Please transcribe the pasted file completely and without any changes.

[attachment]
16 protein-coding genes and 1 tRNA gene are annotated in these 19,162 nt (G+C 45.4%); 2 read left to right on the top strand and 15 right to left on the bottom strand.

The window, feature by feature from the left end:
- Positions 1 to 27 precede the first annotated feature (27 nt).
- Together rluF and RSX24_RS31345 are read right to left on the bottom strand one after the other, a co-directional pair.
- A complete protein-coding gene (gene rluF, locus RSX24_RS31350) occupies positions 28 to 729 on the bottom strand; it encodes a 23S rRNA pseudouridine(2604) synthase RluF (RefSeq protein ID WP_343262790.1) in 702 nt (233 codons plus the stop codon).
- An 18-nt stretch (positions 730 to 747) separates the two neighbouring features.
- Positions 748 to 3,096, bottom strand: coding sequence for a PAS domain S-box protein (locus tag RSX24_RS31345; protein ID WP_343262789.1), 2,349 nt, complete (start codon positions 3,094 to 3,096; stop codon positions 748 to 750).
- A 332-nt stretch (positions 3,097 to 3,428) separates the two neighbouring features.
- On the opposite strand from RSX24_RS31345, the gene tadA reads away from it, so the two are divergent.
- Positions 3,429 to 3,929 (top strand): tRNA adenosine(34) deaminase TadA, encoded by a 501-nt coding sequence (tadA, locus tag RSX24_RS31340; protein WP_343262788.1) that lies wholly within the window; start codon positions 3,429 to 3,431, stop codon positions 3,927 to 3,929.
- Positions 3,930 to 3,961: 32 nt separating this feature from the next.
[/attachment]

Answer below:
16 protein-coding genes and 1 tRNA gene are annotated in these 19,162 nt (G+C 45.4%); 2 read left to right on the top strand and 15 right to left on the bottom strand.

The window, feature by feature from the left end:
- Positions 1 to 27 precede the first annotated feature (27 nt).
- Together rluF and RSX24_RS31345 are read right to left on the bottom strand one after the other, a co-directional pair.
- A complete protein-coding gene (gene rluF, locus RSX24_RS31350) occupies positions 28 to 729 on the bottom strand; it encodes a 23S rRNA pseudouridine(2604) synthase RluF (RefSeq protein ID WP_343262790.1) in 702 nt (233 codons plus the stop codon).
- An 18-nt stretch (positions 730 to 747) separates the two neighbouring features.
- Positions 748 to 3,096, bottom strand: coding sequence for a PAS domain S-box protein (locus tag RSX24_RS31345; protein ID WP_343262789.1), 2,349 nt, complete (start codon positions 3,094 to 3,096; stop codon positions 748 to 750).
- A 332-nt stretch (positions 3,097 to 3,428) separates the two neighbouring features.
- On the opposite strand from RSX24_RS31345, the gene tadA reads away from it, so the two are divergent.
- Positions 3,429 to 3,929 (top strand): tRNA adenosine(34) deaminase TadA, encoded by a 501-nt coding sequence (tadA, locus tag RSX24_RS31340; protein WP_343262788.1) that lies wholly within the window; start codon positions 3,429 to 3,431, stop codon positions 3,927 to 3,929.
- Positions 3,930 to 3,961: 32 nt separating this feature from the next.